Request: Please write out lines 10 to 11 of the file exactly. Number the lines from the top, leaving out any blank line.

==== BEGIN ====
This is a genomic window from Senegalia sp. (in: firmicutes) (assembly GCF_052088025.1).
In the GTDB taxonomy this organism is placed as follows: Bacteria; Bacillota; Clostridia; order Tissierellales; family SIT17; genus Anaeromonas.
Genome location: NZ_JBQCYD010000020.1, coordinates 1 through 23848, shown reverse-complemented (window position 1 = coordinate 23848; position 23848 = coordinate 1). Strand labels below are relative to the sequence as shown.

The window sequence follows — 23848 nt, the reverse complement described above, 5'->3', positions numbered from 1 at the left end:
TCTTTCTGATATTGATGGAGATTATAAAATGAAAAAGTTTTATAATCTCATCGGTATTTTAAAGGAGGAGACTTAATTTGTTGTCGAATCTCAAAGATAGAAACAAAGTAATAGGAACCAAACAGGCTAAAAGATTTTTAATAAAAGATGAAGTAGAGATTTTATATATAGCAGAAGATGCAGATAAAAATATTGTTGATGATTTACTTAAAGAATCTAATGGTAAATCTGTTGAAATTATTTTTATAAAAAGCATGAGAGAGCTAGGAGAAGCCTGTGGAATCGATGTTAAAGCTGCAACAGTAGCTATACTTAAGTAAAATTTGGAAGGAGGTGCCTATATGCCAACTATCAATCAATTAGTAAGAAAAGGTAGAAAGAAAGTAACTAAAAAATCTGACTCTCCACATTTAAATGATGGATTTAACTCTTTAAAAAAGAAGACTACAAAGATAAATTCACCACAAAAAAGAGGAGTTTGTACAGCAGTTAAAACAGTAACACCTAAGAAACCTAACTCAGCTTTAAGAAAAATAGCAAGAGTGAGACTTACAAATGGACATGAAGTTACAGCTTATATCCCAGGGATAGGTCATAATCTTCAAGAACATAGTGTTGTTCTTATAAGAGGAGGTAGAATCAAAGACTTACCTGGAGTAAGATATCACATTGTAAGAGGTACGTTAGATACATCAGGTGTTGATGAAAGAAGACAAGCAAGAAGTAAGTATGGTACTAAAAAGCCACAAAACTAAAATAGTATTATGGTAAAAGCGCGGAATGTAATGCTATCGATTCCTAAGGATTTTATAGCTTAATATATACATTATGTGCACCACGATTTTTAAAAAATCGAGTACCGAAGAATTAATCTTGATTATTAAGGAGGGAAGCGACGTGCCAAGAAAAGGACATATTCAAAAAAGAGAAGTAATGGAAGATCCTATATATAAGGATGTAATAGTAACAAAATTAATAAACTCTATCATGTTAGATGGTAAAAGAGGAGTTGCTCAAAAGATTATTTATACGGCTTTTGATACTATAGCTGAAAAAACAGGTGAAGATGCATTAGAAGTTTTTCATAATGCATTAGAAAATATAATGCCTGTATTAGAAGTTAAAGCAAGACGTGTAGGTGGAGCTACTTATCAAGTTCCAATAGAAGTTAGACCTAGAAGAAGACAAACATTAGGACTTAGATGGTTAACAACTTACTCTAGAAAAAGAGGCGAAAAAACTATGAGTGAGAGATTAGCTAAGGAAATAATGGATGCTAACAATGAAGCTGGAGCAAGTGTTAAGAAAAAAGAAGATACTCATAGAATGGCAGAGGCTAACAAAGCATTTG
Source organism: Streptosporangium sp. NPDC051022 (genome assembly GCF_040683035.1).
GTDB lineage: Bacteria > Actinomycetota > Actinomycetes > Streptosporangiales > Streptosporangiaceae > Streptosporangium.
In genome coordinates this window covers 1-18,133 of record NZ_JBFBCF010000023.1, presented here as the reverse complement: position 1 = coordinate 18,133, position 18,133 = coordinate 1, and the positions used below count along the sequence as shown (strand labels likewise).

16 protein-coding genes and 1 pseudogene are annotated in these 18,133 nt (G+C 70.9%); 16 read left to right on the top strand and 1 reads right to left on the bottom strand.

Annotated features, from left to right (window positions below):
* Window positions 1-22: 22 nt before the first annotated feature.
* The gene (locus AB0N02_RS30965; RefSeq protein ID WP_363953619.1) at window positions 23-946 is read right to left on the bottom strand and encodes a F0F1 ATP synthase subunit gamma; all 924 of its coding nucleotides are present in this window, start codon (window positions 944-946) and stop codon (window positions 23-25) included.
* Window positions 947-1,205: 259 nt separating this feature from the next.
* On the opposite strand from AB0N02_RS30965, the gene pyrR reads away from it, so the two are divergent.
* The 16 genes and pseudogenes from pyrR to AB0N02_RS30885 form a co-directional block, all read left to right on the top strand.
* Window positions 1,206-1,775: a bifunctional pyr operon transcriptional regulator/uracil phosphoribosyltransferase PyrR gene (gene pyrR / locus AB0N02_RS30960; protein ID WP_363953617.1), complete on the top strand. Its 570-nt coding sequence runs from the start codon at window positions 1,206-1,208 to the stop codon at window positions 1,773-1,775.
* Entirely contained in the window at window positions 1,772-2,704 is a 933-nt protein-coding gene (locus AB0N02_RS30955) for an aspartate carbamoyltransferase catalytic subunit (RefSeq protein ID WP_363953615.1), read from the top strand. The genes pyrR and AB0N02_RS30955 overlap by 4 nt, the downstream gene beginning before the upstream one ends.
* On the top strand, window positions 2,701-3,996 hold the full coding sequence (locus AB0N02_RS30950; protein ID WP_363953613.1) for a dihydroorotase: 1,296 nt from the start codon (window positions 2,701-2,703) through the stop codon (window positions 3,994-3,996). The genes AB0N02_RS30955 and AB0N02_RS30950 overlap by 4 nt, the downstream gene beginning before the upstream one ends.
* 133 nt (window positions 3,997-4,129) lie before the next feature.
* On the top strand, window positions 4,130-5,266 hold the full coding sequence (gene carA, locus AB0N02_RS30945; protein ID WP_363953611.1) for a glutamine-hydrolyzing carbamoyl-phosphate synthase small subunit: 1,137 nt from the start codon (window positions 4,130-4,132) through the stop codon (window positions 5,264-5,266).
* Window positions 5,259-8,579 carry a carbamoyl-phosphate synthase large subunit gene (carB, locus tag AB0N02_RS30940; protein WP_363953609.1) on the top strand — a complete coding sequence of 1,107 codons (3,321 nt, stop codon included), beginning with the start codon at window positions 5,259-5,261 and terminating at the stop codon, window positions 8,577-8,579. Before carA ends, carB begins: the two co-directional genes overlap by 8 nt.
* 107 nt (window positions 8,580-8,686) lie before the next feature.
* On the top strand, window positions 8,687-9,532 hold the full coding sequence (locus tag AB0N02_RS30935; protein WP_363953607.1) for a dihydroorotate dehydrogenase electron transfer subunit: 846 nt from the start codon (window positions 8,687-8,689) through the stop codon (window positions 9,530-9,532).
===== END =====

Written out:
Annotated features, from left to right (window positions below):
* Window positions 1-22: 22 nt before the first annotated feature.